Drew Winters is an angry, whiny, and sickly boy, the middle child of a rich Virginian family. Surrounded by uncaring, inconsiderate, and/or abusive family members, his sole ally his earnestly protective yet fallible older brother Keith, a summer vacation with his extended family becomes the catalyst for a family tragedy, and an obscene consequence of his family’s secrets.

Win Winters is a loner teenage boy at a preppy boarding school in Vermont that he’s attended since age twelve. He has almost no friends, and that’s how he likes it. He’ll do whatever is necessary to push people away so they can stay out of his nexus of tragedy, pain, and violence.

Charm & Strange tells in alternate chapters the stories of Drew and Win, the past and present, and the battle to emerge on the other side as whole … whatever shape that may take.

This will be a SPOILERY review.

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Review: The Library at Mount Char by Scott Hawkins

the library at mount char

The Library at Mount Char is easily the strangest book I’ve read in 2016 by far. It’s also super cool and fun and genre-defying.

There are homicidal librarians. Who rule the universe.

I mean, do you really need anything else in your fiction? Because I’m pretty sure you don’t.

Carolyn is a librarian, but she isn’t the normal, checking-in-books, reference kind of librarian. After Carolyn’s parents died when she was eight, she and eleven other children spent the next several years studying under the tutelage of a figure they call Father—who is essentially God. He gives each child a catalogue to study and master—Carolyn’s is that of language, from French to Japanese to the language of wild animals and squalls on Jupiter—and he teaches them in ways that are cruel, obscene, and highly effective. And from his teaching Carolyn and her siblings learn to master incomprehensible, powerful forces and to bend the very existence of the universe to their will.

But now Father is missing, maybe even dead … except he’s Father. No one can kill Father. And in his absence, a power vacuum has emerged that could destroy the entire universe. But Carolyn has had a plan since before Father’s absence, a long game that no one could ever have followed. But this plan carries risk, for humanity, for the universe, and, most importantly, herself.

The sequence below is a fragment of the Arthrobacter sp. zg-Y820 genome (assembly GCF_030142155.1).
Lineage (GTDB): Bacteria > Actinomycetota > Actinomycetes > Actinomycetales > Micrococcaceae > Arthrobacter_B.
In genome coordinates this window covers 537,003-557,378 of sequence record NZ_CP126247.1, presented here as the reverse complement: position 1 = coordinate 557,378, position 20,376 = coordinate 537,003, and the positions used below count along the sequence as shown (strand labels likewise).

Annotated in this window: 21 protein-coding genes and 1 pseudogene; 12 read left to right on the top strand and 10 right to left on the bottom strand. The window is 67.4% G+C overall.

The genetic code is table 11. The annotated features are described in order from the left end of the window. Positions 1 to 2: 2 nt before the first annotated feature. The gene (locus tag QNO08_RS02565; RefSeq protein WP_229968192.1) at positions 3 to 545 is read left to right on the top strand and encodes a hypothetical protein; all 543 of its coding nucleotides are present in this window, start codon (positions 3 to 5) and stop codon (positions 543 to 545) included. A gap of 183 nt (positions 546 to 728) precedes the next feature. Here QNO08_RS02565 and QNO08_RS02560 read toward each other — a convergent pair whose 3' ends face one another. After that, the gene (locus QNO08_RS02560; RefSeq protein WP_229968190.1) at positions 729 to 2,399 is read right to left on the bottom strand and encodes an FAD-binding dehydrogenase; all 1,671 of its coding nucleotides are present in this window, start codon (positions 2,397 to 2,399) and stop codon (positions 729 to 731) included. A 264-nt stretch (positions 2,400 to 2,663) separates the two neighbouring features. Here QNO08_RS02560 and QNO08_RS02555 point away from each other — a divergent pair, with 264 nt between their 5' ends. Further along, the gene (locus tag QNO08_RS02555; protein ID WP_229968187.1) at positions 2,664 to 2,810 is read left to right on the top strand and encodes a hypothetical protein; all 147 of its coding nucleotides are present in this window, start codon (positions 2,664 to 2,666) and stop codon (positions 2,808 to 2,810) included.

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Review: The Scorpion Rules by Erin Bow

the scorpion rules

I’m disappointed that I didn’t enjoy The Scorpion Rules. Several of my favorite authors blurbed it and the premise is amazing and totally ripe for rich stories. I’m also in the awkward position of liking one or two specific elements that interest me enough to read the sequel, except for the fact that I didn’t care for anything else.


The premise begins four hundred years earlier, sometime in the future when the environment has collapsed to the point that the entire world is at war each other. So a U.N.-created A.I. named Talis, who was programmed to prevent humanity from dying out, decided upon an unconventional plan of action, in the form of blowing up seven cities. After Talis got the humans’ attention, the following orders were issued: the leaders of every ruling country, nation, etc. have to provide Talis with an offspring child, who will serve as a hostage, or “Child of Peace,” until their eighteenth birthday. If any country declares war on another, the lives of both countries’ hostages are forfeit. In this way, Talis ensures a (mostly) peaceful existence among the nations of the world for the last several centuries.